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History of Asbestos

Asbestos Use Prior to 1900

Asbestos is not an invention of modern science. Asbestos is a mineral that is as soft and flexible as cotton or flax, yet it is fireproof.

The Ancient Greeks named the mineral asbestos, meaning inextinguishable. The harmful biological effects were also observed by the Greeks. The Greek geographer Strabo and the Roman naturalist Pliny the Elder both mentioned a sickness of the lungs in the slaves that wove asbestos into cloth. Although they noticed this sickness in those who worked with asbestos, they were in such awe of asbestos's magical properties that they ignored this.

Asbestos was used for the wicks of the eternal flames of the vestal virgins, as the funeral dress for the cremation of kings, and as napkins. Supposedly the Romans would clean asbestos napkins by throwing them into a fire. They were particularly impressed that the asbestos cloth would come out of the fire whiter than when it went in; hence, their name for asbestos, amiantus, meaning unpolluted.

Asbestos use declined in the Middle Ages, but it was rumored that Charlemagne had asbestos tablecloths. Marco Polo was shown items made from asbestos cloth on his travels.

Asbestos use did not re-emerge until the 1700's, but it did not become popular until the late 1800's and during the Industrial Revolution. Asbestos then began to be used as insulation for boilers, steam pipes, turbines, ovens, kilns, and other high-temperature equipment. Apparently, the ancient observations of the health risks of asbestos were forgotten.

Asbestos Use Since 1900

In 1900, Dr. H. Montague Murray, a physician in London's Charing Cross Hospital, performed a postmortem exam on a 33-year-old man who worked for 14 years in an asbestos textile factory. The patient was suffering from pulmonary fibrosis, and he was the last survivor of a group of 10 men who were working in the carding room of the factory in 1886. Dr. Murray found traces of asbestos in the man's lungs. He concluded that the man died because of his occupation.

In a 1906 study, a Frenchman determined that there was an uncommonly high mortality rate among asbestos workers. He concluded that this was probably due to the amount of dust that accumulated in the poor working conditions, much like the working conditions of stone cutters. They made recommendations that there be steps taken to increase ventilation and decrease exposure to dust.

In 1917 and 1918, it was observed by several studies in the United States that asbestos workers were dying unnaturally young.

In 1924, the first diagnosis of asbestosis was made. An English doctor determined the cause of death of a 33-year-old woman to be what he called "asbestosis." She had been working with asbestos since she was 13. Based on this, a study was done on asbestos workers in England. It was found that 25% of them showed evidence of asbestos-related lung disease. In 1931 laws were passed in England to increase ventilation and to make asbestosis a compensable work-related disease. The United States would take 10 more years to take these steps.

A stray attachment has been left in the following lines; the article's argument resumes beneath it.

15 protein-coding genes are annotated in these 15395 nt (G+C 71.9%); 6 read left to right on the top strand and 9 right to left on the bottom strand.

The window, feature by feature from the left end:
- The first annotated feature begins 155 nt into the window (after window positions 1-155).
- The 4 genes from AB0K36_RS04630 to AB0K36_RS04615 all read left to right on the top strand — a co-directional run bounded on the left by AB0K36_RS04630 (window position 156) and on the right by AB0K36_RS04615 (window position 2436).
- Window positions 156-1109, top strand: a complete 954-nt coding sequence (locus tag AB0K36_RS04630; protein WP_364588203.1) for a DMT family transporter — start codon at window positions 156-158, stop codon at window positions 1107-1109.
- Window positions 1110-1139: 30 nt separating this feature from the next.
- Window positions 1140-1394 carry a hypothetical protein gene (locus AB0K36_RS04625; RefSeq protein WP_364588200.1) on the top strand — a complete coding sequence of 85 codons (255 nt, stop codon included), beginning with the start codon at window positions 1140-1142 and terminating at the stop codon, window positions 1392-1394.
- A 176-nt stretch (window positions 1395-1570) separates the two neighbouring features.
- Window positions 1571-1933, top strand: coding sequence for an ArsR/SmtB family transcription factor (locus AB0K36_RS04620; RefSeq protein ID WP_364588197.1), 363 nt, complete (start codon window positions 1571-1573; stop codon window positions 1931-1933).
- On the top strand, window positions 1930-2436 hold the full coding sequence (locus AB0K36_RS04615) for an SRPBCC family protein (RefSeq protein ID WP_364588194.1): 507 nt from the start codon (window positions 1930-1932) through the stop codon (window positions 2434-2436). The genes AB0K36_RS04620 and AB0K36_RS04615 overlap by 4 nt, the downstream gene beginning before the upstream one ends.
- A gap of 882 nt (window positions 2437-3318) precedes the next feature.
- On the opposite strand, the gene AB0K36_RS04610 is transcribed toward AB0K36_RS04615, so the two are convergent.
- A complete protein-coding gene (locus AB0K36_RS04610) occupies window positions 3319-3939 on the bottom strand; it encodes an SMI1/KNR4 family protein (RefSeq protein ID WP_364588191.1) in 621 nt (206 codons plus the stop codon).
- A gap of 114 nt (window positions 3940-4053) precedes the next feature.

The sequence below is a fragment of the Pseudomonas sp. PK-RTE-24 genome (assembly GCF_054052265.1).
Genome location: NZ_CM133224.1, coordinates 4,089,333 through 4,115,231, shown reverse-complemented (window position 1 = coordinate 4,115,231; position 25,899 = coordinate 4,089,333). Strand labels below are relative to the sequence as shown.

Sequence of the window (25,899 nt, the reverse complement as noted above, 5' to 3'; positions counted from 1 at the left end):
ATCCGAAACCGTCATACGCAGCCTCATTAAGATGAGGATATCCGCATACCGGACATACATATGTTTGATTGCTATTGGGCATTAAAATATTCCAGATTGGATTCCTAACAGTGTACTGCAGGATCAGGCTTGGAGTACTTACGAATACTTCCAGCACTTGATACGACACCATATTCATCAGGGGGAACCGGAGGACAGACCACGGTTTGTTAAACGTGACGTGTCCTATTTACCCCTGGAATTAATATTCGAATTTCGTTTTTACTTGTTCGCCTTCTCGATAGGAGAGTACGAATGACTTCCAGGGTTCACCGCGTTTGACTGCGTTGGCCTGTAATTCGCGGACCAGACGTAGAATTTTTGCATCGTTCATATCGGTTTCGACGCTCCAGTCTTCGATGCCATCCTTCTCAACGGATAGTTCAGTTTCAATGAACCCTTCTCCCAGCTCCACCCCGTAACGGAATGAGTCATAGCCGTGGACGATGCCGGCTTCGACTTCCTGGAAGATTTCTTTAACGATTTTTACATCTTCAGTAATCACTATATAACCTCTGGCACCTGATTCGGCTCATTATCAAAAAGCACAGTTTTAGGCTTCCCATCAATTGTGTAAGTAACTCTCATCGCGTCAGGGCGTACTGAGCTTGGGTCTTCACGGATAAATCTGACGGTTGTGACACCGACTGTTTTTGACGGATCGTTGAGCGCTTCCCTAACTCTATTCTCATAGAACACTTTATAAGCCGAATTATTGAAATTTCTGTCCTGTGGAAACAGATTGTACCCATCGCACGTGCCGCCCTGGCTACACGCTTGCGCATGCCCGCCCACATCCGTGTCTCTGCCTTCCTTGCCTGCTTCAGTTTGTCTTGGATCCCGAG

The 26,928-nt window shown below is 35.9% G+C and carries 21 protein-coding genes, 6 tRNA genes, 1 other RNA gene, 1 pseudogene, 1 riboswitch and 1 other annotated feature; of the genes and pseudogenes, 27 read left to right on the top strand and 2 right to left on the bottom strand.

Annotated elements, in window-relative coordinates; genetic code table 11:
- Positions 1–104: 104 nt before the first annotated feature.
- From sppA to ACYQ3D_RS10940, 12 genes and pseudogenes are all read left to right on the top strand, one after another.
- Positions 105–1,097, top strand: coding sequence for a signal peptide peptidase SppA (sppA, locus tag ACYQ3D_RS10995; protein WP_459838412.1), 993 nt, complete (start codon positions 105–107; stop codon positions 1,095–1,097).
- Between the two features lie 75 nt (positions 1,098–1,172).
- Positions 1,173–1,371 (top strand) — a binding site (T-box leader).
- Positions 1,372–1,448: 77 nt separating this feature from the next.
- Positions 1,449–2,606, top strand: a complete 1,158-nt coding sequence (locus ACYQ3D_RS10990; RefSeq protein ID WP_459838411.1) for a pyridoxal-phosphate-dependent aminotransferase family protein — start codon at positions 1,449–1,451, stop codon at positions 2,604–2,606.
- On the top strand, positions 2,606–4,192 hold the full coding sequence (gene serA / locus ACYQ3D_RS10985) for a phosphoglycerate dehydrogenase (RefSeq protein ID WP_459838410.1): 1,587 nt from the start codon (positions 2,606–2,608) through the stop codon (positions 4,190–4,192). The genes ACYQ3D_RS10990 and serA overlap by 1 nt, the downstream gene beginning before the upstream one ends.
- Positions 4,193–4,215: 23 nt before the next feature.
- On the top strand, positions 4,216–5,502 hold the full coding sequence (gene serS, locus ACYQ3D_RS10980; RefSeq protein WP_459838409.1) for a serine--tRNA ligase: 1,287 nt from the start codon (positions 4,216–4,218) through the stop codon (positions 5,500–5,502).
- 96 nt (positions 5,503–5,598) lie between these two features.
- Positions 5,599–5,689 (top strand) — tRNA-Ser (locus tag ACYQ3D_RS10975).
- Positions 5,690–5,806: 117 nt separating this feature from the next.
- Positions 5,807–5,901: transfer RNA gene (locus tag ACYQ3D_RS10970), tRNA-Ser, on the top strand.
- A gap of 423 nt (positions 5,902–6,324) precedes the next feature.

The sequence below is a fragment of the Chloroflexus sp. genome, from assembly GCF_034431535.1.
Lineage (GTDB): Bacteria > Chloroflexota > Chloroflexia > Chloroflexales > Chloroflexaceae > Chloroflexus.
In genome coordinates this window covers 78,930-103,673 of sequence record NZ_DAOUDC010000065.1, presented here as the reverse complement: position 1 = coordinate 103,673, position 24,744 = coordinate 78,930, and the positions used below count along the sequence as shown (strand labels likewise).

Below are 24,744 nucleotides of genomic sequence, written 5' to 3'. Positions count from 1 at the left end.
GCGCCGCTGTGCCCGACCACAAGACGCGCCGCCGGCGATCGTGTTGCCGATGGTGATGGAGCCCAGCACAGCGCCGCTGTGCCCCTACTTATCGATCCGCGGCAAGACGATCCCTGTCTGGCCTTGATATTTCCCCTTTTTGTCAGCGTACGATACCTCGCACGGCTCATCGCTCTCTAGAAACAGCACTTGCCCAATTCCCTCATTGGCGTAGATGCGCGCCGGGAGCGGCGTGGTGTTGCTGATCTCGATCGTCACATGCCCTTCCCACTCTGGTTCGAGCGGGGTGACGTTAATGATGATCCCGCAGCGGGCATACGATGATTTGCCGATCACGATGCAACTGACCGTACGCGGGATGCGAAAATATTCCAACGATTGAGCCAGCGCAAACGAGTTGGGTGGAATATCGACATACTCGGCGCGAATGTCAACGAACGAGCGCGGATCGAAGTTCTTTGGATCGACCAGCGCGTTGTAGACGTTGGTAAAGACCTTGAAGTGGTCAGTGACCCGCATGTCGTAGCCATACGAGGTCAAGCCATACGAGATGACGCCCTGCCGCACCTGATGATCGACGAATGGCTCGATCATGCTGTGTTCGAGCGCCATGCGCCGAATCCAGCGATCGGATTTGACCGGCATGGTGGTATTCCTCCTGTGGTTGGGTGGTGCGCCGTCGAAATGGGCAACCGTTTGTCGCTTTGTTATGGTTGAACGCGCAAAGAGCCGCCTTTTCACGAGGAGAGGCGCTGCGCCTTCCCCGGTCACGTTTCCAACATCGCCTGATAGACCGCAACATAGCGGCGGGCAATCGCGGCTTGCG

In 1927, the first workmen's compensation disability claim for asbestosis was filed. The man was a foreman in an asbestos textile plant in Massachusetts.

It took until 1930 for the first United States autopsy to establish the existence of asbestos lung disease on this side of the Atlantic.

Unfortunately, due to the emergence of silicosis, asbestos-related diseases took a back seat for the next few years. Silicosis, which is lung disease brought about by silica dust inhalation, brought about $300 million in lawsuits against the employers of the affected workers. This served as early warning to the asbestos companies, and during this time they took steps to cover up the health effects of asbestos.

In 1933, in the midst of the silicosis-lawsuit frenzy, the Johns-Manville Corporation directed their president to make a deal with an attorney who represented 11 asbestosis sufferers. They paid $30,000 to settle the claims, and made the attorney put in writing that he would not "directly or indirectly participate in the bringing of new actions against the Corporation."

In the following year, there were laws passed, including asbestosis in the workmen's compensation system, but these laws often put a very short time period after leaving work that the employee had in which to file his claim. Unfortunately, in most cases of asbestos-related disease, the adverse health effects take years to manifest themselves.



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